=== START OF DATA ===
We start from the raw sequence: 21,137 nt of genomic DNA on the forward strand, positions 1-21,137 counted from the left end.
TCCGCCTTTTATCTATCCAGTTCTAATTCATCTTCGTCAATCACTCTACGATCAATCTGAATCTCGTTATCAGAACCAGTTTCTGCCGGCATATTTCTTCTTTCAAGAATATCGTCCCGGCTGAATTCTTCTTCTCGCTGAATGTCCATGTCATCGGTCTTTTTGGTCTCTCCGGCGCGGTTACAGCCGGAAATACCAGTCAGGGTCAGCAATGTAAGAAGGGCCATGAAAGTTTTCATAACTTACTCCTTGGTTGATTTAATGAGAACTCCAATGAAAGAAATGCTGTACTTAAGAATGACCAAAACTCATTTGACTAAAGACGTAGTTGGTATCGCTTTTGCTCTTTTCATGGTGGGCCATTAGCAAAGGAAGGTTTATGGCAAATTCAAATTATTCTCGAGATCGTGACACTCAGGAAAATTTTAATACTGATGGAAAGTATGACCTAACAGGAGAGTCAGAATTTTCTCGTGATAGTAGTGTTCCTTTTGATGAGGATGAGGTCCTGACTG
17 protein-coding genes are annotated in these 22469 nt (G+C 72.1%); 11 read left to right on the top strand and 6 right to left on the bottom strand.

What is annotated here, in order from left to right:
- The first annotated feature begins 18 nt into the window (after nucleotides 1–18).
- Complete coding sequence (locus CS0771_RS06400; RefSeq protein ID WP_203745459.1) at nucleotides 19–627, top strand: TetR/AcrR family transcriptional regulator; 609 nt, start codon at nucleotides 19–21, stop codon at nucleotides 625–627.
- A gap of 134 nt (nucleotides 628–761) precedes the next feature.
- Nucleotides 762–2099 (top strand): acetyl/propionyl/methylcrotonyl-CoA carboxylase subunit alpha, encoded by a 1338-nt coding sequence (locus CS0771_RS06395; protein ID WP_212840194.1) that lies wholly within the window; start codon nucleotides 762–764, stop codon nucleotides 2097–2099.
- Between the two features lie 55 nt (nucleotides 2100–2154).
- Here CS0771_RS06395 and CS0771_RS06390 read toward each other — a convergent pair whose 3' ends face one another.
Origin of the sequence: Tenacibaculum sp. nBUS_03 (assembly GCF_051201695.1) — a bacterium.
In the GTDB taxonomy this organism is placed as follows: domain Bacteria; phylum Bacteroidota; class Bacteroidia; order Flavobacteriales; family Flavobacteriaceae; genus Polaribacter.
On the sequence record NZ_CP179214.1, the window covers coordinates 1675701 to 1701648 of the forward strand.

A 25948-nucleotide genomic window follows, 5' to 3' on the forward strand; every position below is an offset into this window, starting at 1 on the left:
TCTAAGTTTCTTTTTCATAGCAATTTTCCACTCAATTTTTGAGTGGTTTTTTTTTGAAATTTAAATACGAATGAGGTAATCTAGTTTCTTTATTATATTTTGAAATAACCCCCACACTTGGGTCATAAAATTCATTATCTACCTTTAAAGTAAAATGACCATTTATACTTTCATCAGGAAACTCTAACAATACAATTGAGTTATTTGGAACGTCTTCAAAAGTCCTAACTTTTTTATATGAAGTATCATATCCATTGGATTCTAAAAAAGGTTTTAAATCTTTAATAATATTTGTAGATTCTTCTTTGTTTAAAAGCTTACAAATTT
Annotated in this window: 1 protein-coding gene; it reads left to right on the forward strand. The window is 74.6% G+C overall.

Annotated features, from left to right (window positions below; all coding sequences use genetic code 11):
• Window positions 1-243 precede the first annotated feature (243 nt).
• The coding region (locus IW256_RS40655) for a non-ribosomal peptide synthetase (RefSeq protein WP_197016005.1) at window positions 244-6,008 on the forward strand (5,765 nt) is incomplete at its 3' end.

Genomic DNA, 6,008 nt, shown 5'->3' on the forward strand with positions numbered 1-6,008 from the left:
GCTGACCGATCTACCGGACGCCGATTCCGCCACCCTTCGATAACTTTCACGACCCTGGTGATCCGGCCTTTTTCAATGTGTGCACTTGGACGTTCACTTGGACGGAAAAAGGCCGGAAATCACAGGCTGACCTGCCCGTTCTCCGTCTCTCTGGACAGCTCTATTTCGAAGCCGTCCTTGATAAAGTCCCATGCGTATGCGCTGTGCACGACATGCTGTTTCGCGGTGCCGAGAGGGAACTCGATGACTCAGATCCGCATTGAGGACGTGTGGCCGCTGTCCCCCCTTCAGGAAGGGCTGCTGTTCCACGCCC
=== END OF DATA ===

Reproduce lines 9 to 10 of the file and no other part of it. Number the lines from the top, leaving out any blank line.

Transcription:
- Between the two features lie 55 nt (nucleotides 2100–2154).
- Here CS0771_RS06395 and CS0771_RS06390 read toward each other — a convergent pair whose 3' ends face one another.